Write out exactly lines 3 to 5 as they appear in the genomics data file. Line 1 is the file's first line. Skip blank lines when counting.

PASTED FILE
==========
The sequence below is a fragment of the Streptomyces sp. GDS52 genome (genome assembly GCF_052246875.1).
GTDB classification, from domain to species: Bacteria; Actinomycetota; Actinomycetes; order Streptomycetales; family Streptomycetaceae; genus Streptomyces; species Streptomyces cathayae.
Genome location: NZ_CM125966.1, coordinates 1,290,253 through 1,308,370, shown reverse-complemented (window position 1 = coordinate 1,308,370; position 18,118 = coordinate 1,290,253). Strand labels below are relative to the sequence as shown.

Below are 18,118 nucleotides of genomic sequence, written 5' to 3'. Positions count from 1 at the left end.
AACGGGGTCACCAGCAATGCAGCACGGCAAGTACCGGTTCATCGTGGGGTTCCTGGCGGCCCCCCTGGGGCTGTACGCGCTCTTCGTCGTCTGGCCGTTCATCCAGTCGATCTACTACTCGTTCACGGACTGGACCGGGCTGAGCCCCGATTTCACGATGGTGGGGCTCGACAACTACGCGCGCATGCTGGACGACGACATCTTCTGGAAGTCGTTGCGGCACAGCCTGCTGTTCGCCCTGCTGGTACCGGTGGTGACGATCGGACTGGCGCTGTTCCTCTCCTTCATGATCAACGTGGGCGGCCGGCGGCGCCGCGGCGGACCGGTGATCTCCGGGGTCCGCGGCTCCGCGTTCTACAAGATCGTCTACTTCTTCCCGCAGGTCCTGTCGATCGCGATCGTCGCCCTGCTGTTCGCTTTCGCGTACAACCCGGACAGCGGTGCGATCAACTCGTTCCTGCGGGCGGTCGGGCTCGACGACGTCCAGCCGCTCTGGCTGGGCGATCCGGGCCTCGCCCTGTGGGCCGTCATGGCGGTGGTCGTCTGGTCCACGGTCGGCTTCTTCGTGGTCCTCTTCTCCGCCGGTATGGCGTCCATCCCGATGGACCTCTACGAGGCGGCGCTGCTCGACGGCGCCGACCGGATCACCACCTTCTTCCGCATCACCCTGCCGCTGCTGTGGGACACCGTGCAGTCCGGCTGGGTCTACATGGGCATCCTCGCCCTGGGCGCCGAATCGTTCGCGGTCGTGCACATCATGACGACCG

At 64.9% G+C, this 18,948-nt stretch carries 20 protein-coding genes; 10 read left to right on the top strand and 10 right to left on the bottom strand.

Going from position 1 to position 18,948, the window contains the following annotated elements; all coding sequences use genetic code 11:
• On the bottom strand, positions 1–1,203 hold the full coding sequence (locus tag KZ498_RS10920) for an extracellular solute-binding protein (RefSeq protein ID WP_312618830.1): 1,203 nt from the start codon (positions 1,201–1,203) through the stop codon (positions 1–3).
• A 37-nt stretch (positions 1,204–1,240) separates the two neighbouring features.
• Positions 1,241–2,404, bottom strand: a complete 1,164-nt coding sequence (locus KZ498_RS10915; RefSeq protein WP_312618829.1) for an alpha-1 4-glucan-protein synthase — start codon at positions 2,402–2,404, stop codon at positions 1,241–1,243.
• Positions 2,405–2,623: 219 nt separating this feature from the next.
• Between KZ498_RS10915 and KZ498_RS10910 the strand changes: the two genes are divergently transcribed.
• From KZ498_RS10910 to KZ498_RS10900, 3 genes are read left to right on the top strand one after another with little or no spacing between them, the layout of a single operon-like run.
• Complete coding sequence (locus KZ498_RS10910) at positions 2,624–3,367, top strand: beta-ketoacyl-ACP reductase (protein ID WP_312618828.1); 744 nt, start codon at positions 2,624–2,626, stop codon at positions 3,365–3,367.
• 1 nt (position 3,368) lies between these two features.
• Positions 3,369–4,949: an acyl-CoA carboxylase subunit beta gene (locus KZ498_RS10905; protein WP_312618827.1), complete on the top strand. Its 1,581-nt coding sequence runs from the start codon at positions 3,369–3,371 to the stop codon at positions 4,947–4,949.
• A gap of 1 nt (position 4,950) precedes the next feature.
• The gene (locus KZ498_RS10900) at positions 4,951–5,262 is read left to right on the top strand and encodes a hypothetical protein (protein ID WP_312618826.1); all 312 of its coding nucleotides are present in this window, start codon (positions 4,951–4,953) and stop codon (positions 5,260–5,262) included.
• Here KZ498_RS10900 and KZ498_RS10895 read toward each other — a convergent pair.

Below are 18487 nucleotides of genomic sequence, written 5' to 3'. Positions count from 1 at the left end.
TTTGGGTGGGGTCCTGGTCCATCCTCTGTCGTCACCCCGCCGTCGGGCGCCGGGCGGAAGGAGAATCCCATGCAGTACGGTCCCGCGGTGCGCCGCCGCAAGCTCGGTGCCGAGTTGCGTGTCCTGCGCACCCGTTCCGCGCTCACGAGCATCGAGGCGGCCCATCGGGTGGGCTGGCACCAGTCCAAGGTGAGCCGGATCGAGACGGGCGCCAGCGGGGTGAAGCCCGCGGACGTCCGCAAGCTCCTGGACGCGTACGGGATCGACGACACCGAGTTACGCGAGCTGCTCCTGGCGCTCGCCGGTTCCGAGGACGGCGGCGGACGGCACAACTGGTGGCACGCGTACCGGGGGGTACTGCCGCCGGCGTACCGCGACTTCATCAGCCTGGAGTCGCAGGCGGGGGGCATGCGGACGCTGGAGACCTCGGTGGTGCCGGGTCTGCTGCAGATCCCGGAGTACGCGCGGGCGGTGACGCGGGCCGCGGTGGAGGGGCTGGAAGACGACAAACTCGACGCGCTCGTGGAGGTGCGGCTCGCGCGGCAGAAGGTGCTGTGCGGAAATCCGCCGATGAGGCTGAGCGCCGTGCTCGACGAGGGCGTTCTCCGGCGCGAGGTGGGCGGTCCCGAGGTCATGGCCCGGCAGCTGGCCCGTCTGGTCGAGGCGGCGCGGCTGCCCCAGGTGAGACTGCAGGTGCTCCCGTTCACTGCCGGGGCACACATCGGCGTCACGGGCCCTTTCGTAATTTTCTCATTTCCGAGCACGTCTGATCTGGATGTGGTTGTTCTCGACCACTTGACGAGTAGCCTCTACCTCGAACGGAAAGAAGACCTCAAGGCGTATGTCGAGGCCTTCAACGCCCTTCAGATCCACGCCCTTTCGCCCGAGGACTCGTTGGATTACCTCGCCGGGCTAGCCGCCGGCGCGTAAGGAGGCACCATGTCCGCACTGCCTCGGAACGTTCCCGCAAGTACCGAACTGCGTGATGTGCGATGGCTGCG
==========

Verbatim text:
Genome location: NZ_CM125966.1, coordinates 1,290,253 through 1,308,370, shown reverse-complemented (window position 1 = coordinate 1,308,370; position 18,118 = coordinate 1,290,253). Strand labels below are relative to the sequence as shown.

Below are 18,118 nucleotides of genomic sequence, written 5' to 3'. Positions count from 1 at the left end.
AACGGGGTCACCAGCAATGCAGCACGGCAAGTACCGGTTCATCGTGGGGTTCCTGGCGGCCCCCCTGGGGCTGTACGCGCTCTTCGTCGTCTGGCCGTTCATCCAGTCGATCTACTACTCGTTCACGGACTGGACCGGGCTGAGCCCCGATTTCACGATGGTGGGGCTCGACAACTACGCGCGCATGCTGGACGACGACATCTTCTGGAAGTCGTTGCGGCACAGCCTGCTGTTCGCCCTGCTGGTACCGGTGGTGACGATCGGACTGGCGCTGTTCCTCTCCTTCATGATCAACGTGGGCGGCCGGCGGCGCCGCGGCGGACCGGTGATCTCCGGGGTCCGCGGCTCCGCGTTCTACAAGATCGTCTACTTCTTCCCGCAGGTCCTGTCGATCGCGATCGTCGCCCTGCTGTTCGCTTTCGCGTACAACCCGGACAGCGGTGCGATCAACTCGTTCCTGCGGGCGGTCGGGCTCGACGACGTCCAGCCGCTCTGGCTGGGCGATCCGGGCCTCGCCCTGTGGGCCGTCATGGCGGTGGTCGTCTGGTCCACGGTCGGCTTCTTCGTGGTCCTCTTCTCCGCCGGTATGGCGTCCATCCCGATGGACCTCTACGAGGCGGCGCTGCTCGACGGCGCCGACCGGATCACCACCTTCTTCCGCATCACCCTGCCGCTGCTGTGGGACACCGTGCAGTCCGGCTGGGTCTACATGGGCATCCTCGCCCTGGGCGCCGAATCGTTCGCGGTCGTGCACATCATGACGACCG